Two things, neither spiritual, brought me back into the fold. The first, by itself, wouldn't have made a difference. I was 15 at the time. During late October 1972, I met someone at my high school weather club for the first time who I now consider my closest friend, who had a decidedly gentile last name. Let's call him "Jim Smith" (not his real last name). I was telling one of the typical bad "there was a lawyer, a rabbi and a priest" jokes. Mr. Smith interjected immediately "you're Jewish, aren't you? Don't you have pride in that?" Shamefully I conceded he was right. I didn't think we were going to be friends since he was wearing a "Nixon and Agnew in '72" button. I was a member of Students for McGovern. The second thing was more significant. My father, a decided agnostic, was rapidly sickening and dieing that fall. I do note that despite my father's agnosticism, we both walked to Temple on Yom Kippur 1972, about a one-mile walk. I think he knew that it was his last.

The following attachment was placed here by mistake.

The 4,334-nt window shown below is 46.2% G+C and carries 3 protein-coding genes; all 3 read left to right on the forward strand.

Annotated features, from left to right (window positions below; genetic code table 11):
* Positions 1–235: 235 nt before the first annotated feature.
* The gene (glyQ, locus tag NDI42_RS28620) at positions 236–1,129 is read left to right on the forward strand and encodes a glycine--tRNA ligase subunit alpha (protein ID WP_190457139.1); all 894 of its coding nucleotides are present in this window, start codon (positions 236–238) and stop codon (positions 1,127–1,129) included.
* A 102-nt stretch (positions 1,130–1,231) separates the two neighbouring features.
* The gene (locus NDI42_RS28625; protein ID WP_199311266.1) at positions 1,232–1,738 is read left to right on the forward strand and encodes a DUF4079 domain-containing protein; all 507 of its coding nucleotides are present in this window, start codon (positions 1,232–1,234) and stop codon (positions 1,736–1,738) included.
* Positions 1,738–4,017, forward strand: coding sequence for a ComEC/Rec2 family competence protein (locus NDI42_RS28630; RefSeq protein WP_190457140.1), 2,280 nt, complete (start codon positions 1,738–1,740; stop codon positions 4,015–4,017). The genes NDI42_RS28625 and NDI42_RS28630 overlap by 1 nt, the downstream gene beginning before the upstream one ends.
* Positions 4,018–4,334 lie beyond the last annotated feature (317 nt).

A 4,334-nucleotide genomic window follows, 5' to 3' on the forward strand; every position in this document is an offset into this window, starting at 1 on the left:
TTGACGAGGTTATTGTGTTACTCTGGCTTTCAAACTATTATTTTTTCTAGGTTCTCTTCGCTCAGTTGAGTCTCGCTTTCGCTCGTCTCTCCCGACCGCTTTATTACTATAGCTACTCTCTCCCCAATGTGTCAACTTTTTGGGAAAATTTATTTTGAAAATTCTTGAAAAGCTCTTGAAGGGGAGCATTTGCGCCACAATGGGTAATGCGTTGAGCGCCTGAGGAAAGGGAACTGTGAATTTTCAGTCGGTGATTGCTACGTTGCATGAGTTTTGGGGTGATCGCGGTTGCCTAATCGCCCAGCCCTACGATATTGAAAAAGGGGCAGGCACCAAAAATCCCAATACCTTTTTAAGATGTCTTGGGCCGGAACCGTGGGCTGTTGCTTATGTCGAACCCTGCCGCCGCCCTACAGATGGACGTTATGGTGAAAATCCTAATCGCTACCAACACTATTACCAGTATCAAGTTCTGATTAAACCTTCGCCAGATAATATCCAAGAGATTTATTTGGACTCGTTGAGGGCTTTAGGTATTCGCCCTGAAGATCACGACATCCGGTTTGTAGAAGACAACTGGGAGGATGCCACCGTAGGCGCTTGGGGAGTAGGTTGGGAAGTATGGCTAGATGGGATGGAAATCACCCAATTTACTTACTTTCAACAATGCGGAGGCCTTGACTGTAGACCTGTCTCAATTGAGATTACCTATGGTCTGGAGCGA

On January 4, 1973, knowing that death was imminent, my mother and I had a long session with our Rabbi to go over the eulogy. He explained much about the Jewish approach to death and post-death, an approach that has a lot to recommend it. he died peacefully early the next morning, January 5, 1973. That renewal of instruction in Judaism, on a serious basis and without the spitballs, really piqued my interest.

After his death, I realized that many of my childhood friends had little to offer. Compared to other high school students arriving from elsewhere in the District they were quite immature. Thus, the story returns to Jim Smith, and other similar friends I made through the Weather Club, the student newspaper and the high school band, which I had joined in September 1972. I pretty much reshuffled my deck as to who my friends were after receiving condolensce notes that were barely written in English from my grade-school friends. And this in an affluent Jewish school district in suburban New York. That spring, I attended, on my own and without my mother the Temple's communal Seder. The next fall, for the first time, I fasted on Yom Kippur.